Toward a True Alliance of Humanistic and Secular Jews
Hershl Hartman, Educational Director of the Los Angeles Sholem Community Organization/School, offers a study of Secular Jewishness and Humanistic Judaism.
It has been a dozen years since the Congress of Secular Jewish Organizations (CSJO) joined in coalition with the Society for Humanistic Judaism (SHJ) in the formation of a worldwide movement — the International Federation of Secular Humanistic Jews (IFSHJ). Since 1986, the desire to achieve and maintain unity has resulted in conscious efforts to blur differences between the two groups [CSJO and SHJ], to the detriment of both. Both ideological distinctiveness and differing approaches to organizational processes have been submerged in the name of unity and civility. For various reasons, it has been CSJO that most often gave way to SHJ. As a result, the structures of IFSHJ and its affiliated International Institute for Secular Humanistic Judaism (IISHJ), the procedure by which they are governed, and the positions they espouse, have become more and more uncomfortable for many CSJO affiliates and their leaders.
The record of attendance (more accurately, non-attendance) of CSJO members at IFSHJ and IISHJ events speaks louder than any report or resolution. CSJO members, in frustration, have simply "voted with their feet."
Part of the frustration, I believe, comes from the lack of a clearly defined concept of the meaning of Secular Jewishness, as distinguished from — not in opposition to — Humanistic Judaism. The frustration is compounded by the fear that exploring these differences will weaken the alliance. As a result, we have had the phenomenon of CSJO publications that are indistinguishable in their content from those of SHJ. I submit that this isn’t due to an "ideological superiority" or "greater relevance" of Humanistic Judaism, but to confusion in CSJO ranks about key aspects of the ideology of Secular Jewishness.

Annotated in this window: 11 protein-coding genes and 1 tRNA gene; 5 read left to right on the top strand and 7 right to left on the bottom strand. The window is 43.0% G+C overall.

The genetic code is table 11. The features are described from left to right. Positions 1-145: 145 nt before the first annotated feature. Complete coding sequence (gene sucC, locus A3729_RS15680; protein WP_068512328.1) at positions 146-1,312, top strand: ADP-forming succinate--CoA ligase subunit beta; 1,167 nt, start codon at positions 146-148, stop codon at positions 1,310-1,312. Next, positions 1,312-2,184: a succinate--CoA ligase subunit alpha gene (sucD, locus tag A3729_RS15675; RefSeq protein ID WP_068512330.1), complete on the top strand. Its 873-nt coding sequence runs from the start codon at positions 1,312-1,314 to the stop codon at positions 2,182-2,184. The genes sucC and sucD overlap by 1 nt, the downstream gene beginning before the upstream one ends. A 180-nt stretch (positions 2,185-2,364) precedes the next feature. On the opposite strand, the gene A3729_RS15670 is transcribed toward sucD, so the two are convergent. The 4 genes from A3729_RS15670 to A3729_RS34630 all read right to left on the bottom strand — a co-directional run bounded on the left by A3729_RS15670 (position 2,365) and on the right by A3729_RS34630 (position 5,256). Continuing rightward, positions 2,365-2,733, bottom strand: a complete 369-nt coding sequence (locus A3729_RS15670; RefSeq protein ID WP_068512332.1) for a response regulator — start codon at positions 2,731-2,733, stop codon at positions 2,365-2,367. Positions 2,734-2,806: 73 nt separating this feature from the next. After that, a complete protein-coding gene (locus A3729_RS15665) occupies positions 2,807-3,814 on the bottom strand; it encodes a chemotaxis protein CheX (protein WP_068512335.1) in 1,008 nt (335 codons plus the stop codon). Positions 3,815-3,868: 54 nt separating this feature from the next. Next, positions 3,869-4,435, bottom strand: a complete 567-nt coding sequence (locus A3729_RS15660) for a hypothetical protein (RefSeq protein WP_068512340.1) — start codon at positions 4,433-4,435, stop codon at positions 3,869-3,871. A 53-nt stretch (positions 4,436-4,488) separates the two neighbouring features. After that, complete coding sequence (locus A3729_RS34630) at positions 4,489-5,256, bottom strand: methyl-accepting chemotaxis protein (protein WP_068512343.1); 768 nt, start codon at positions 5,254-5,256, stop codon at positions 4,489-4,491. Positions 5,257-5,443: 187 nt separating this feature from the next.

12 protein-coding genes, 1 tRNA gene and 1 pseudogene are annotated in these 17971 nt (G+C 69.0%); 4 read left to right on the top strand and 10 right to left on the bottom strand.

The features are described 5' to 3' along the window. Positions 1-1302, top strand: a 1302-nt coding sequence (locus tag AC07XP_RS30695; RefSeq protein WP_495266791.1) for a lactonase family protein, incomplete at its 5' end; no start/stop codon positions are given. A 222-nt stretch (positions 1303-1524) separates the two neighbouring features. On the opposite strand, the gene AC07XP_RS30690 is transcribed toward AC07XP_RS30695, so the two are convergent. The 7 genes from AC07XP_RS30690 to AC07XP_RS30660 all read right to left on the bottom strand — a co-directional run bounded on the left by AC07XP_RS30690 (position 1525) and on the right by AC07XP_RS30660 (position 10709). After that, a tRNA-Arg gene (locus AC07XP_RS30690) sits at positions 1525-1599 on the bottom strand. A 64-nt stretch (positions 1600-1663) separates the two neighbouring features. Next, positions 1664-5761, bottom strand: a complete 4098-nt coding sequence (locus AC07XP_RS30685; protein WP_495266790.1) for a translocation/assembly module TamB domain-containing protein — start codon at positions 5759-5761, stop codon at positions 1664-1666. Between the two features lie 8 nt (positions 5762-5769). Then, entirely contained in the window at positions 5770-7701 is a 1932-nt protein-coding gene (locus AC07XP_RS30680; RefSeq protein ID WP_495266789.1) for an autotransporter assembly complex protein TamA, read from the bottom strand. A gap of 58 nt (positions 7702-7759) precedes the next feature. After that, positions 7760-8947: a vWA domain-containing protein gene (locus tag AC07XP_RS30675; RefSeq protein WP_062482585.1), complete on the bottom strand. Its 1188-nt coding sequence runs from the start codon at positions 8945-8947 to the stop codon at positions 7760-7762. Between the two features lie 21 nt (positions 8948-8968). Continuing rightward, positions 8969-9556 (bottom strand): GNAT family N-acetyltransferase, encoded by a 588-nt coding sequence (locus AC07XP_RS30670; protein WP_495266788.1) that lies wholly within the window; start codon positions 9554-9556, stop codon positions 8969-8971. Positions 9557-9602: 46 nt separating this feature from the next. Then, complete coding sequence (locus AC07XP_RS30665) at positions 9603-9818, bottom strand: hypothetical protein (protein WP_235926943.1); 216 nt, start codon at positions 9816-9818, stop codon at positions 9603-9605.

This confusion is unfortunate. The alliance between Humanistic and Secular Jews needs the strength that pluralism can provide. In order for that strength to be reliable, however, the pluralism must be real: Secularists must know and understand their roots and the signal contribution they have made and can make to the continuity of the Jewish people, its history, and its culture.
"Culture" is not a code word for ethical precepts, though it includes them. It is not a euphemism for unread books, unsung songs, unspoken languages — it is the repository of all those elements and more. A Secular Jewishness that fails to place Jewish culture at the very center of its being has lost its reason to be and its distinct contribution to a meaningful alliance of Humanistic and Secularist Jews.
I don’t know how to make it any plainer than this: Secular Jews find the expression of their Jewish identity in the history and culture of the Jewish people. Individuals’ relationship to the supernatural is an individual matter. A Secularist need not be an atheist, an agnostic nor an ignostic.
At the risk of repeating what many know, but from a profound disquiet over evidence that much of it has been forgotten, here are some key aspects of Secular Jewishness:
A Secular Jewishness that fails to place Jewish culture at the very center of its being has lost is reason to be and its distinct contribution to a meaningful alliance of Humanistic and Secularist Jews.